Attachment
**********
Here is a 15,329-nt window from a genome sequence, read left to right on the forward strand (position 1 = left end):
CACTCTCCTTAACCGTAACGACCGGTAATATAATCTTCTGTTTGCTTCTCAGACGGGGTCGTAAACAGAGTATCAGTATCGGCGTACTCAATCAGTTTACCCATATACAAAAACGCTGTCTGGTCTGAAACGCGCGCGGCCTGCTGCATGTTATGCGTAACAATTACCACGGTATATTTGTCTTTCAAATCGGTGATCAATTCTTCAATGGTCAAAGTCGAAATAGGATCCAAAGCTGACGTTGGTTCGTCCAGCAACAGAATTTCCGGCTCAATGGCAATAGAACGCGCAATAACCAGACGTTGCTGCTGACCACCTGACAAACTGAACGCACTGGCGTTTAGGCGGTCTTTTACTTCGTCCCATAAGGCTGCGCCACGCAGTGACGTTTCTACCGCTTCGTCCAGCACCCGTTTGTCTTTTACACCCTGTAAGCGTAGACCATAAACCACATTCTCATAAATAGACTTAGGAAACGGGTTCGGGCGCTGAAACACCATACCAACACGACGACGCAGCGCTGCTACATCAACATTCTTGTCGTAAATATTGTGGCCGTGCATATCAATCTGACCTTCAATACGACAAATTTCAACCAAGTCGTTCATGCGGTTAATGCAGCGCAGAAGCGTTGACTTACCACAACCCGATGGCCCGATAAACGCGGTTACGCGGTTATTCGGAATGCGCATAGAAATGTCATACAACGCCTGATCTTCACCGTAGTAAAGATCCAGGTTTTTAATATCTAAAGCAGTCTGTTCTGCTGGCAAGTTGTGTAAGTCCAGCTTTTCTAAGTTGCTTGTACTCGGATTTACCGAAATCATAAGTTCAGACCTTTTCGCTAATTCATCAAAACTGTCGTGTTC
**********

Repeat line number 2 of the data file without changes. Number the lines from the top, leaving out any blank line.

CACTCTCCTTAACCGTAACGACCGGTAATATAATCTTCTGTTTGCTTCTCAGACGGGGTCGTAAACAGAGTATCAGTATCGGCGTACTCAATCAGTTTACCCATATACAAAAACGCTGTCTGGTCTGAAACGCGCGCGGCCTGCTGCATGTTATGCGTAACAATTACCACGGTATATTTGTCTTTCAAATCGGTGATCAATTCTTCAATGGTCAAAGTCGAAATAGGATCCAAAGCTGACGTTGGTTCGTCCAGCAACAGAATTTCCGGCTCAATGGCAATAGAACGCGCAATAACCAGACGTTGCTGCTGACCACCTGACAAACTGAACGCACTGGCGTTTAGGCGGTCTTTTACTTCGTCCCATAAGGCTGCGCCACGCAGTGACGTTTCTACCGCTTCGTCCAGCACCCGTTTGTCTTTTACACCCTGTAAGCGTAGACCATAAACCACATTCTCATAAATAGACTTAGGAAACGGGTTCGGGCGCTGAAACACCATACCAACACGACGACGCAGCGCTGCTACATCAACATTCTTGTCGTAAATATTGTGGCCGTGCATATCAATCTGACCTTCAATACGACAAATTTCAACCAAGTCGTTCATGCGGTTAATGCAGCGCAGAAGCGTTGACTTACCACAACCCGATGGCCCGATAAACGCGGTTACGCGGTTATTCGGAATGCGCATAGAAATGTCATACAACGCCTGATCTTCACCGTAGTAAAGATCCAGGTTTTTAATATCTAAAGCAGTCTGTTCTGCTGGCAAGTTGTGTAAGTCCAGCTTTTCTAAGTTGCTTGTACTCGGATTTACCGAAATCATAAGTTCAGACCTTTTCGCTAATTCATCAAAACTGTCGTGTTC